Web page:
The Super Efficient Refrigerator Program (SERP) is a model energy efficiency program for many reasons. First and foremost, SERP has proven that utilities working together can transform the market for energy-efficient refrigerators, accelerating the adoption of CFC-free sealed refrigeration system units, while simultaneously promoting energy efficiency. Backed by a solid program design crafted by the U.S. Environmental Protection Agency, Natural Resources Defense Council, Pacific Gas & Electric, and Southern California Edison, twenty-four utilities committed a total of $30 million to push the market for super-efficient refrigerators using a winner-takes-all competition. The manufacturer that could create the most efficient, CFC-free refrigerator, coupled with the ability to manufacture, distribute, and track its sales, won the contract under which incentives would be paid as units were sold in SERP members’ territories.
The program’s spin-off effects have been huge. As a result of technology developed for the SERP RFP, Whirlpool’s entire line is now made up of CFC-free sealed refrigeration system refrigerators. In addition to producing the winning SERP model in record time, as per terms of their bid, Whirlpool has now developed three new SERP sizes for its 1995 series each of which is even more efficient than the original.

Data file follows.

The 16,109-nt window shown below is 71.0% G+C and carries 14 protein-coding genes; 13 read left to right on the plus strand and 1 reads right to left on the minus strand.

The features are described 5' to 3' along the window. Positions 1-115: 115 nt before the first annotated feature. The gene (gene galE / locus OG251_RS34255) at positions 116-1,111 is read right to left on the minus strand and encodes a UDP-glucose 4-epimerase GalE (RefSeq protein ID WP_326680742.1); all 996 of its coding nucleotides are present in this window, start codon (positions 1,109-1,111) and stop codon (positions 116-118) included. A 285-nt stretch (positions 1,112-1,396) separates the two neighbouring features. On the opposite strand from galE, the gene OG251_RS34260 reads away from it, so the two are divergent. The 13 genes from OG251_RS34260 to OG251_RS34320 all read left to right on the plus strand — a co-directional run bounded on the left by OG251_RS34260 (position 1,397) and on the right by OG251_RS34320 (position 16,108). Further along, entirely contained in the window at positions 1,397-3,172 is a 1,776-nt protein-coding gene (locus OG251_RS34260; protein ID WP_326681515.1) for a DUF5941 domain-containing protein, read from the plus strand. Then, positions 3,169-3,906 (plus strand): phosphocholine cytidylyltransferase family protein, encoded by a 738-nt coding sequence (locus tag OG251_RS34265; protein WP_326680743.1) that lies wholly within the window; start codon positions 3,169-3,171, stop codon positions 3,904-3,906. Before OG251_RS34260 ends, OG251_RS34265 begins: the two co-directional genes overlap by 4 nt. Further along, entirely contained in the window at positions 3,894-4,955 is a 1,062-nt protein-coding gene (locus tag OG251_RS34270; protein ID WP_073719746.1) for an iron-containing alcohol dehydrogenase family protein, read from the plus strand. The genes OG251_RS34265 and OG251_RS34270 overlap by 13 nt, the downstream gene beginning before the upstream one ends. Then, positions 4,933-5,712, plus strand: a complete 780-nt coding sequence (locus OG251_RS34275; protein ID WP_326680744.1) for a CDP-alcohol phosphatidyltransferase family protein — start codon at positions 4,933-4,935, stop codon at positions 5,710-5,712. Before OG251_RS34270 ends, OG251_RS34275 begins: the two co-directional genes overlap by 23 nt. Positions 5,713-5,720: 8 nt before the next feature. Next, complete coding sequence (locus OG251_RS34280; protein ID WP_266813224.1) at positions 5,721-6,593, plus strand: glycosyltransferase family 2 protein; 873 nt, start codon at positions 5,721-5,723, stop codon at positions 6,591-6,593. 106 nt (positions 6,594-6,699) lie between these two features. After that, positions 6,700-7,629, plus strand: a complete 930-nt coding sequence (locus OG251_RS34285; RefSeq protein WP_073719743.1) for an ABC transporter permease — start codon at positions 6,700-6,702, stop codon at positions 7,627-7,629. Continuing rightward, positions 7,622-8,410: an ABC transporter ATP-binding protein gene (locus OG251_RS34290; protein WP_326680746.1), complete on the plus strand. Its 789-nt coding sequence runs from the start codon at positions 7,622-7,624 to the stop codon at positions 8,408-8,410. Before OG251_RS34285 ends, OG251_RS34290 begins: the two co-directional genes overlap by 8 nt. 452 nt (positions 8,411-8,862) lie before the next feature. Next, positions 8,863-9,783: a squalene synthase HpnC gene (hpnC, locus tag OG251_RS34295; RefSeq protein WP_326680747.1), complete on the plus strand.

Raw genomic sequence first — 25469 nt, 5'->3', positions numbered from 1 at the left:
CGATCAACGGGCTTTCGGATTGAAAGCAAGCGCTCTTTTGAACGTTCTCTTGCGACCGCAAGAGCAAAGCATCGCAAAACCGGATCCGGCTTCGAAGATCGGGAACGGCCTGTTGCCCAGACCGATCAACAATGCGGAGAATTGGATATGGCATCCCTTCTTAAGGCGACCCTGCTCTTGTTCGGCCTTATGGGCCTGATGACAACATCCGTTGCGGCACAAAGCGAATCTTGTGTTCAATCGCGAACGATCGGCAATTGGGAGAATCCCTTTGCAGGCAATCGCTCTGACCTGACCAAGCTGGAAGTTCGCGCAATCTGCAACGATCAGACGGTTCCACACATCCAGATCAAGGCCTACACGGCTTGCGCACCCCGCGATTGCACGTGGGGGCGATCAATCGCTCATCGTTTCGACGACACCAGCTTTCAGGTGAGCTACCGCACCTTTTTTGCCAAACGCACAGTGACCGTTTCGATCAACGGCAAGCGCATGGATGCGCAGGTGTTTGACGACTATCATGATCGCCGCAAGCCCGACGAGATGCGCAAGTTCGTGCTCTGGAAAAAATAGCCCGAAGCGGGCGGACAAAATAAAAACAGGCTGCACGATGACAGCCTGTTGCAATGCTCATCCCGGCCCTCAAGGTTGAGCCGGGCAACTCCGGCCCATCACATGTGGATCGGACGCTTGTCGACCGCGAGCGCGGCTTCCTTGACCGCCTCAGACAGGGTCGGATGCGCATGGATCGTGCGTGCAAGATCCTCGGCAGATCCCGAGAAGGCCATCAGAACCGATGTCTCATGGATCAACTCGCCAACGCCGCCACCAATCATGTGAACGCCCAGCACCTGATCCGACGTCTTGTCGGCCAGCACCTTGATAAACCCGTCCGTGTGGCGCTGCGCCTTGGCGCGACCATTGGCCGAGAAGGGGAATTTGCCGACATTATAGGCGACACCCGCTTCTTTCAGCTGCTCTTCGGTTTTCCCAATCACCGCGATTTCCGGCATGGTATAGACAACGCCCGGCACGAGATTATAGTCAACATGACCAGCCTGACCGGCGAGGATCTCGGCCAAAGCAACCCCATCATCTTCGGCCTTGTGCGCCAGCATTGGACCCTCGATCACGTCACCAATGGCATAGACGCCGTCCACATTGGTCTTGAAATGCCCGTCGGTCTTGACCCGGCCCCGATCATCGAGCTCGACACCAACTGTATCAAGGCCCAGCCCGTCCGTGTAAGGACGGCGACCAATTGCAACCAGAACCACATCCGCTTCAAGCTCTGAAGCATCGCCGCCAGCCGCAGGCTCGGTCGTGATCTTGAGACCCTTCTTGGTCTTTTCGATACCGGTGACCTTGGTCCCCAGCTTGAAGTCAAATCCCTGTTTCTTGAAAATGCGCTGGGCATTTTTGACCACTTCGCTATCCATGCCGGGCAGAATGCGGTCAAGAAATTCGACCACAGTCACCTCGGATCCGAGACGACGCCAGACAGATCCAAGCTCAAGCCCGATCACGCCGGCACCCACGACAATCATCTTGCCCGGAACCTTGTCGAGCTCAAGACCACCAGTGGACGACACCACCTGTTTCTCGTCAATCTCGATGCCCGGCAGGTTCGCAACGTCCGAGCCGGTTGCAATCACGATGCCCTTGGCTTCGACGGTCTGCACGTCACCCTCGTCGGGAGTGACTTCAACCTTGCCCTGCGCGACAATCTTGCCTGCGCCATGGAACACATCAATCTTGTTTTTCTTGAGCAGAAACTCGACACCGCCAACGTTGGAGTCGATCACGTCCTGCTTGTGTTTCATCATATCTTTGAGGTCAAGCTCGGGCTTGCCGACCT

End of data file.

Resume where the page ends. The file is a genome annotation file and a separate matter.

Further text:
The direct energy savings effects of SERP refrigerators are quite dramatic, while the indirect effects will be fantastic. In terms of direct sales, 25,000 SERP refrigerators are forecast to be sold during 1994 which would provide annual energy and capacity savings of 7.1 GWh and 1.6 MW conservatively, based on the margin between the DOE 1993 appliance standard and the efficiency of the SERP model. When the program’s complement of 250,000 refrigerators enter the market as planned, the program will result in direct annual energy savings of 96 GWh and 22 MW. The program will result in lifecycle savings of 1,831 GWh. It is the indirect effects of the market transformation, however, that will create the greatest benefit. Because of the program Whirlpool’s competitors are now also focused on developing super-efficient refrigerators which is a clear indication of the program’s market transformation success.
While SERP provides a potent model of market transformation, the program has fallen short of some of its participating utilities’ expectations. Both SERP and Whirlpool were remarkably successful with their initial program responsibilities, but sales information has been slow to reach SERP member utilities. This has apparently been due to a lack of clear communication between Whirlpool, its distributors, and retail vendors as well as the link between participating utilities and SERP’s administration. Nevertheless, SERP provides a strong platform and a template for subsequent programs for other end-uses. While it is unclear how this program design will fit into the re-regulated U.S. utility environment, and the design may not be applicable in the transition, SERP has demonstrated that it is possible to provide a win-win solution for utilities, their customers, manufacturers, and the environment.
This profile was produced by